The architectural model functions as an aide-memoire, like a picture in a locket, the complete set that invokes the actual things, which are apparently somewhere else. Are these the final versions of the artworks? Is the artist regaining control of his own work, now dispersed? I was most excited (and alarmed) by the sculpture entitled I was overcome with a momentary panic, which I could not remember, never having seen it before. Looking hard, my wish to grasp the work (an unlikely model of all the detonations in Beirut between 1975 and 1991) became more and more insistent, as the object became more undeniably out of reach.
Raad describes the Atlas Group as responsible for collecting, maintaining, and producing an archive of material relating to the contemporary history of Lebanon, with particular emphasis on the wars of 1975 to 1990/91. Each artwork is titled as if it is an object in this archive, for example the floor sculpture:
Document title: I was overcome with a momentary panic
Category_File_Type_Model: [cat AGP]_ Thin neck_Maps_1994
While much of the work of the Atlas Group resembles more traditional archival material (that is, numbered pages, photographs, text), even objects as ungainly as this floor sculpture become “documents” in this context. So the architectural model (scaled 1/100) of an art gallery contains a sculpture which functions as a map of a series of explosions, and this model within a model belongs as an object in an archive. In a series of regressions, the Atlas Group archive,miniaturized, itself becomes a sub-set of Walid Raad’s latest archival project, which takes as its topic “A History of Modern and Contemporary Art in the Arab World.” The apparent totality of the architectural model recalls a book, a catalogue, or a website; for those who are interested, all of the Atlas Group works that are displayed in this miniature gallery are also available, again reduced in size, on the website www.theatlasgroup.org.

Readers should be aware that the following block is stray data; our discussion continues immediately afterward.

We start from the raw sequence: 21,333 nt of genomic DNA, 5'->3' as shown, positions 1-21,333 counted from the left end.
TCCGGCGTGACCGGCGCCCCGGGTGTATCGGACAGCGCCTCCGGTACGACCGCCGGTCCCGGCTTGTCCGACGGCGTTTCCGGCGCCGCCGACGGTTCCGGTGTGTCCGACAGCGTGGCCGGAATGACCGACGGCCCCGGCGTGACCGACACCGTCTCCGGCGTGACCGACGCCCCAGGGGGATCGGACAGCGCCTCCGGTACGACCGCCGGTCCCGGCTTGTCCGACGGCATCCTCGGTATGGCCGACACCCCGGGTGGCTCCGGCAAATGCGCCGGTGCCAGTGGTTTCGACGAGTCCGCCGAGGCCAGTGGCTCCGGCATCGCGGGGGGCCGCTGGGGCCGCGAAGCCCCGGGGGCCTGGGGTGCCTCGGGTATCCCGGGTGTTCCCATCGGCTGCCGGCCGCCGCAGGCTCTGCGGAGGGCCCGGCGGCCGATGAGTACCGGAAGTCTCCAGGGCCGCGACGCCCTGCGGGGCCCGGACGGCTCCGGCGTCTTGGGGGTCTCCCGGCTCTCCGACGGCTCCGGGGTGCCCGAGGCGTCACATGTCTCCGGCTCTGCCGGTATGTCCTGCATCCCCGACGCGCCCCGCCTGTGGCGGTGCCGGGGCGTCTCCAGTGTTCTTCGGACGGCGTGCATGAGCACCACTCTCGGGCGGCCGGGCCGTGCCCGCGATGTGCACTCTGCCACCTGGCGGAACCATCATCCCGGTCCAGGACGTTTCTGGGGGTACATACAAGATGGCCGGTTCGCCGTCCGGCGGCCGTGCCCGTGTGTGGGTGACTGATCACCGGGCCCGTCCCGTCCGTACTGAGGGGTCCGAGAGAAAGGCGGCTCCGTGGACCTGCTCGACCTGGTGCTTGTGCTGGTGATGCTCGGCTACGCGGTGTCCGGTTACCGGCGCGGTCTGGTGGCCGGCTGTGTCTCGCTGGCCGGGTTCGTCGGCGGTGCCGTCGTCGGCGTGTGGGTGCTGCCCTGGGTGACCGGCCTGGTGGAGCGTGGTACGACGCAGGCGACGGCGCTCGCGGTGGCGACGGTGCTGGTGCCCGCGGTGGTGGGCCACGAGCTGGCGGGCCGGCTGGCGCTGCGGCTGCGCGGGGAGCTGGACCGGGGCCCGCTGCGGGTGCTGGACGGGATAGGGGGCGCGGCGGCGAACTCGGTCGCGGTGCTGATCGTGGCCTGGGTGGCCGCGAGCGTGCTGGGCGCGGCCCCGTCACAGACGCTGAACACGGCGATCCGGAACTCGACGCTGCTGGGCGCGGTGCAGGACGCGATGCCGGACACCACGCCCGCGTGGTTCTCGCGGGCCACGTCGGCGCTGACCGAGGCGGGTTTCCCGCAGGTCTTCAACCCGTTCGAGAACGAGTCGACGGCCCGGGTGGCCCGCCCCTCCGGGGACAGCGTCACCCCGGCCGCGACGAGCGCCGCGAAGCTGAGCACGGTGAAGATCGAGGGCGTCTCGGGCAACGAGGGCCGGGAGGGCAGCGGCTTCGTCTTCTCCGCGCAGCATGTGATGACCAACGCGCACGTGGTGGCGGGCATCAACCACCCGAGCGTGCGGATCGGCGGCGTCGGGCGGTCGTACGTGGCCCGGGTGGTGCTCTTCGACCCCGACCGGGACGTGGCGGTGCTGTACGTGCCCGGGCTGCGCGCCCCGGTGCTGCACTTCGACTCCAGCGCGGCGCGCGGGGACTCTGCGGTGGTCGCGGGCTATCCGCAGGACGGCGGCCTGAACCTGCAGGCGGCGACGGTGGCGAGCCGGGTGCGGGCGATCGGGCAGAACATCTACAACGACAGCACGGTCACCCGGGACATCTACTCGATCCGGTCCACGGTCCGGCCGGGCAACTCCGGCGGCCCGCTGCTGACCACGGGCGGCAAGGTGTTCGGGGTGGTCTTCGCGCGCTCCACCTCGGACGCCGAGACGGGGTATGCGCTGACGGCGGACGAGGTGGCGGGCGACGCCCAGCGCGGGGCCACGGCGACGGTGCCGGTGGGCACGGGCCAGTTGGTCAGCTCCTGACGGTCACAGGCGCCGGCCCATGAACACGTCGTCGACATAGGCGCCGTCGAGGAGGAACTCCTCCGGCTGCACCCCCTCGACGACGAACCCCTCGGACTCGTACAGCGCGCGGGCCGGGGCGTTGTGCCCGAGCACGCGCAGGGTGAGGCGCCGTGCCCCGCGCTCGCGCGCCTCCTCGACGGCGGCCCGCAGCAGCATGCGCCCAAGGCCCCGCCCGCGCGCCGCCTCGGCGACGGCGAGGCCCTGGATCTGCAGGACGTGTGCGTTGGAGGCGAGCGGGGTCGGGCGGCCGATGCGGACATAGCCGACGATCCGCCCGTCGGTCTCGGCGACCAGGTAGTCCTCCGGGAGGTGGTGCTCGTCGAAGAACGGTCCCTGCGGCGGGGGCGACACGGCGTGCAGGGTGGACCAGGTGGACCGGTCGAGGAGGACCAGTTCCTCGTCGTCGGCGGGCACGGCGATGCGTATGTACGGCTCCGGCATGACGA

Looking at the tiny screens, listening to the almost inaudible sound, I think how flexible our perceptual system must be, how intensely driven our unconscious capacity for identification, that we can connect, emotionally and intellectually, with figures the size of insects, not only are we capable of making this connection, but we often choose this scale, on YouTube, or Facebook, peering into the little vistas offered by the laptop screen, like Alice looking through the tiny door that leads into “that lovely garden.” The intense pleasure of scrutinizing Raad’s model invites me reflexively to consider questions of scale, of distance, proximity, and time. For one of the most obvious effects of the fascination I describe is to slow down the process of viewing, to invite us to stop, lean down, or get down on the floor, really to look.
Underlying the five works in the REDCAT show is a set of ideas formulated by theorist and artist Jalal Toufiq in one of the accompanying printed texts, The Withdrawal of Tradition Past a Surpassing Disaster. Here Toufiq suggests that certain events, such as wars or other disasters, can sometimes produce a cultural loss, not only at the level of material objects (for example, the destruction of artworks, museums, libraries, or even archives), but also at an “immaterial” level, that is, even though an artwork may be extant, it is in some sense “not available to vision” (Raad’s words). Toufiq describes the ways in which artists (and others) are required in certain instances to “resurrect” such artworks, and outlines the crucial role of the “counterfeit” as part of the process of this resurrection.
In my view, the objects in Scratching on Things I Could Disavow enact, in their very materiality, such a withdrawal, and at the same time, inaccessible as they may be, paradoxically, Raad manages to bring them back to life. (The urgency of my desire to get at the meanings and forms of the tiny floor sculpture is only intensified by the realization that it is too small for me to see.) That these objects are “counterfeit” goes without saying. There’s a deep absurdity to this project, where a mysterious idea of “immaterial withdrawal” is represented in very material terms: things become smaller as they get further away!